Thus, even if the HV battery 22 is reduced in capacity (reduced in size), it is possible to perform smooth start or acceleration by predicting a future charge/discharge situation of the HV battery 22 of the hybrid vehicle 10 and securing a sufficient amount of charge prior to a request for a large amount of discharge. Furthermore, before a great regenerative power is obtained and a great charging request is outputted, a sufficient region for charging is secured such that the regenerative power can be recovered without wastage, and the electric motor 14A is actively used in order to secure a region for charging. As a result, the output of the engine 12 can be reduced, so that the fuel economy can be improved and the HV battery 22 can be used at a high efficiency as a whole.

FIG. 6 shows a flowchart illustrating a procedure of changing the target SOC taking into consideration that the charging/discharging efficiency of the HV battery 22 decreases depending on the vehicle ambient temperature.

First, as in the flowchart of FIG. 4, the target SOC changing portion 56 sets the target SOC to the default value of 60% (S200). Subsequently, the charge/discharge predicting portion 54 acquires vehicle speed information from the vehicle speed recognizing portion 38, and determines whether a high vehicle speed has continued for a predetermined time (S201). For example, if the hybrid vehicle 10 has been traveling at a high vehicle speed of at least 80 km/h (an average vehicle speed of 80 km/h) for at least 5 minutes, the charge/discharge predicting portion 54 predicts that the hybrid vehicle 10 will be decelerated and regenerative power generation will be performed at some future time, and therefore predicts that an allowance for charging will be needed. As described above, when the hybrid vehicle 10 is decelerated, the generator 14B is driven by drive power obtained from the wheel side 16, thereby performing regenerative power generation. In this case, the power regenerated increases with increases in deceleration. Therefore, in order to recover as much regenerative power as possible, a region for charging regenerative power is prepared in the HV battery 22 beforehand. That is, in order to reduce the present SOC of the HV battery 22, the target SOC changing portion 56 changes the target SOC from the default value of 60% to, for example, 50% (S202).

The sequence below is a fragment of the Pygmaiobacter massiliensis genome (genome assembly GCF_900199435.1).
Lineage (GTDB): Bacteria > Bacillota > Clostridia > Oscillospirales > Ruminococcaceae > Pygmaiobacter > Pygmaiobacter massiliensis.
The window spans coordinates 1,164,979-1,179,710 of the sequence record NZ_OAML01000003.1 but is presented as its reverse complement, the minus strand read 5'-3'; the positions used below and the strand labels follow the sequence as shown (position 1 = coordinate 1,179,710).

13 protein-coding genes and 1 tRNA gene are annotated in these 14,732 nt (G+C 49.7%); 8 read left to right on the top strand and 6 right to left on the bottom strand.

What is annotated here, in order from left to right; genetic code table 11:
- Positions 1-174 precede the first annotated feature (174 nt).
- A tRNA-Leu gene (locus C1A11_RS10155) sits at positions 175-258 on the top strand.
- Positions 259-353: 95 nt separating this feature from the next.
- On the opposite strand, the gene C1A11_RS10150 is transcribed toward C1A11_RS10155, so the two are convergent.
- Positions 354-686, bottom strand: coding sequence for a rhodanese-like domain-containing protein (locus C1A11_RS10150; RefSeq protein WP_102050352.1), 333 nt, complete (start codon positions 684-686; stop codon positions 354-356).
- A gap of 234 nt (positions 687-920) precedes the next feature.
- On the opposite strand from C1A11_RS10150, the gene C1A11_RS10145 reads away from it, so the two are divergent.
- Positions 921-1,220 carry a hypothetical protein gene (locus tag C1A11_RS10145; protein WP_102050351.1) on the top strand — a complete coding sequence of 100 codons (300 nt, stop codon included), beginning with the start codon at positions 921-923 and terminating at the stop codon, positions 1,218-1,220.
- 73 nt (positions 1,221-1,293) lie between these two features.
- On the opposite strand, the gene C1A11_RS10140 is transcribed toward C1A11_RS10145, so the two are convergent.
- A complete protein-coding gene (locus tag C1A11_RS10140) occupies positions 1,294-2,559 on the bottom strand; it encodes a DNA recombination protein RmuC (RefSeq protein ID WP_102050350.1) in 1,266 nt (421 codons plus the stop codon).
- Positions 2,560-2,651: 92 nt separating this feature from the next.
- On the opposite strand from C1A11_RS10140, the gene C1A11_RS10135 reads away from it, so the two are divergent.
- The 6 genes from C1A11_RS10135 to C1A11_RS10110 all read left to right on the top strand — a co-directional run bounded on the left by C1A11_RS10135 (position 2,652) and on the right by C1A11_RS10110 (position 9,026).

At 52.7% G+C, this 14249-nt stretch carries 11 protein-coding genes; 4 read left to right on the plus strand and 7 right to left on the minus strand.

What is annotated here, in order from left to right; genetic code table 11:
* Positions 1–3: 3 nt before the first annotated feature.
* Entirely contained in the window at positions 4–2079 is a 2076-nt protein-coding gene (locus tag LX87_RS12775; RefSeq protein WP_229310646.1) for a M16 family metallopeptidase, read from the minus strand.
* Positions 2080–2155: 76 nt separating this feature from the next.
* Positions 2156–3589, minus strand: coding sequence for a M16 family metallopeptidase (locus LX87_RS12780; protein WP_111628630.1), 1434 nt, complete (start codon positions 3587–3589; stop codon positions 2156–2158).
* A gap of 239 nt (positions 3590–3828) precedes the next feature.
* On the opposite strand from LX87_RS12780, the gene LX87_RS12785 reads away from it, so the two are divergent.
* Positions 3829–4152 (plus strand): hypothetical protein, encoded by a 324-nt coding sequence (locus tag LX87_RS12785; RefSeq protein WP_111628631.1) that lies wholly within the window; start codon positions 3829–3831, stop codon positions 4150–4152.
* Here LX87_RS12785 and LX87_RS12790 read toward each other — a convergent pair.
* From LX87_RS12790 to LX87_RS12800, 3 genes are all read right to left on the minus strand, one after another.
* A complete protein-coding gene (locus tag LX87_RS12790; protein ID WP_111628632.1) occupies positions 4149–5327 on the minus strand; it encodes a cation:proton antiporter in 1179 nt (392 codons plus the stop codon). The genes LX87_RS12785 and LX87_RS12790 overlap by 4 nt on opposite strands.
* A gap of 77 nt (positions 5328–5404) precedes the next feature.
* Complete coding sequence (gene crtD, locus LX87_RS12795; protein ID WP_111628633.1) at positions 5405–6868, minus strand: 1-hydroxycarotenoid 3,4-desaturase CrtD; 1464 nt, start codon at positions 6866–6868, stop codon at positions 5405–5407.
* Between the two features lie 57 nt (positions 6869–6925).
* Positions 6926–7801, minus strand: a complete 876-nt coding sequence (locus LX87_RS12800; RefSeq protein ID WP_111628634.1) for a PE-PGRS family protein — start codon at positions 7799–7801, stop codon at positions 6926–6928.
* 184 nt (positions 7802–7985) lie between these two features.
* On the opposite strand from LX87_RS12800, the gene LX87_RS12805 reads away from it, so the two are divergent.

Conversely, if the charge/discharge predicting portion 54 determines in S201 that the high vehicle speed has not continued for the predetermined time, the charge/discharge predicting portion 54 determines whether a low vehicle speed has continued for a predetermined time (S203). For example, if the engine 12 has been traveling at a low vehicle speed of at most 20 km/h (an average vehicle speed of 20 km/h) for at least 5 minutes, the charge/discharge predicting portion 54 predicts that a great amount of discharge will be requested in the future. In this case, the charge/discharge predicting portion 54 also determines whether the ambient temperature of the hybrid vehicle 10 is lower than a predetermined temperature, for example, 0° C., based on information from an external temperature sensor or the like (S204). If the external air temperature is lower than the predetermined temperature, the chemical reactions within the HV battery 22 become slow and the charging/discharging efficiency becomes low, so that the charge/discharge predicting portion 54 outputs to the target SOC changing portion 56 a command to increase the target SOC to, for example, 70%, in order to increase the amount of charge in the HV battery 22 beforehand (S205), in preparation for a large discharge request under a situation of a low charging/discharging efficiency (in particular, a start of the electric motor 14A below a freezing point or the like). As a result, when the hybrid vehicle 10 is started by the electric motor 14A, sufficient discharging from the HV battery 22 can be achieved and the hybrid vehicle 10 can be smoothly started, even if the charging/discharging efficiency of the HV battery 22 has fallen due to low temperature.

If the charge/discharge predicting portion 54 determines in S204 that the external air temperature is not below the predetermined temperature, that is, if it can be determined that the external air temperature does not adversely affect the chemical reactions in the HV battery 22, the charge/discharge predicting portion 54 outputs to the target SOC changing portion 56 a command to change the target SOC to a slightly increased value, for example, 65%, in preparation for a large amount of discharge at the time of a normal start or acceleration (S206). If it is determined in S203 that the low vehicle speed has not continued for the predetermined time, it is considered that a request for extreme charging/discharging of the HV battery 22 will not be made, and the target SOC is maintained at 60%.